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Rmoney photoshop of Romney rally
Mitt won't be leaving his money to these kids.
"How Inherited Wealth Helps the Economy" is, I kid you not, the title of an actual op-ed piece published last week by a Harvard economics professor. I swear it's not a snarky little something posted over at The Onion. It appeared in the Sunday New York Times. In the Business section, no less. It's also perhaps the most egregious piece of trickle-down claptrap since William Jennings Bryan—in his 1896 "Cross of Gold" speech—first condemned Republicans for believing that "if you just legislate to make the well-to-do prosperous, that their prosperity will leak through on those below." Read it and weep (or laugh):
When a family saves for future generations, it provides resources to finance capital investments, like the start-up of new businesses and the expansion of old ones. Greater capital, in turn, affects the earnings of both existing capital and workers.

Because capital is subject to diminishing returns, an increase in its supply causes each unit of capital to earn less. And because increased capital raises labor productivity, workers enjoy higher wages. In other words, by saving rather than spending, those who leave an estate to their heirs induce an unintended redistribution of income from other owners of capital toward workers.

The bottom line is that inherited wealth is not an economic threat. Those who have earned extraordinary incomes naturally want to share their good fortune with their descendants. Those of us not lucky enough to be born into one of these families benefit as well, as their accumulation of capital raises our productivity, wages and living standards. (emphasis mine)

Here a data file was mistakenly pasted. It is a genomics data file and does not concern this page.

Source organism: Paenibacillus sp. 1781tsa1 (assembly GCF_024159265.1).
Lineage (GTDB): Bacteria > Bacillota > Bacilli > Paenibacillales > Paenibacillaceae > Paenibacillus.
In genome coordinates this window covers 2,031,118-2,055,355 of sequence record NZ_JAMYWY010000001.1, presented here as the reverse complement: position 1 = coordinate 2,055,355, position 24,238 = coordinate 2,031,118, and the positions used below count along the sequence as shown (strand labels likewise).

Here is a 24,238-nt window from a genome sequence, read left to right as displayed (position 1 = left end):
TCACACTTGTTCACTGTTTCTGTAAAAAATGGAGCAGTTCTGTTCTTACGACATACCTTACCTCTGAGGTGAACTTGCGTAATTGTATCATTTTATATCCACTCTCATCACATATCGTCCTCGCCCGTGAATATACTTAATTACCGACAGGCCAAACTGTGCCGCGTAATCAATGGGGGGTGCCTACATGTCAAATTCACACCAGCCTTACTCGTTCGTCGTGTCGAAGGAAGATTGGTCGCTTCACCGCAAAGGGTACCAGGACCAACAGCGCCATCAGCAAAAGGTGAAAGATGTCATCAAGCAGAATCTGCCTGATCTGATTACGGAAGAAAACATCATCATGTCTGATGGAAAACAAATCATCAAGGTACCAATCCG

Which "economist" produced this supposedly serious piece of propaganda? That would be N. Gregory "Greg" Mankiw. Although an academic, Professor Mankiw is no stranger to politics. He served from 2003 to 2005 as the head of the Council of Economic Advisers under George W. Bush, and served as an adviser to Mitt Romney for both of his presidential runs. Mankiw was rumored to be a serious candidate to replace Ben Bernanke as Fed Chairman had his boss defeated Barack Obama. One more reason to be relieved that didn't happen.

Please trickle yourself beyond the fold for more.

Can this stuff about multimillionaires like the Romneys leaving huge inheritances to children (who haven't themselves earned it) helping workers actually be true? Here's what Mankiw had to say to anyone concerned that it will only exacerbate our country's ever-increasing income and wealth inequality, and the related stagnation in living standards for those outside the top few percent: "Pshaw!" Well, that's essentially what he said when he noted that "standard economic analysis suggests otherwise." Are you ready to take the word of the guy behind the Bush-Romney economic policy? If so, you probably believed it when, on Election Night, Karl Rove insisted that the Mittster had beaten President Obama in Ohio.

Danny Vinik, political reporter at Business Week, begs to differ with Mankiw's "economic analysis." In far more detail, economist Ed Dolan, writing for Nouriel Roubini's Economonitor, takes the article in question apart, piece by piece. Vinik and Dolan both cite (with minor differences) the following data from the Economic Policy Institute, which shows that, over the past four decades, the once strong connection between increases in worker productivity and hourly compensation—which Mankiw cited above in support of his argument—has almost completely been broken.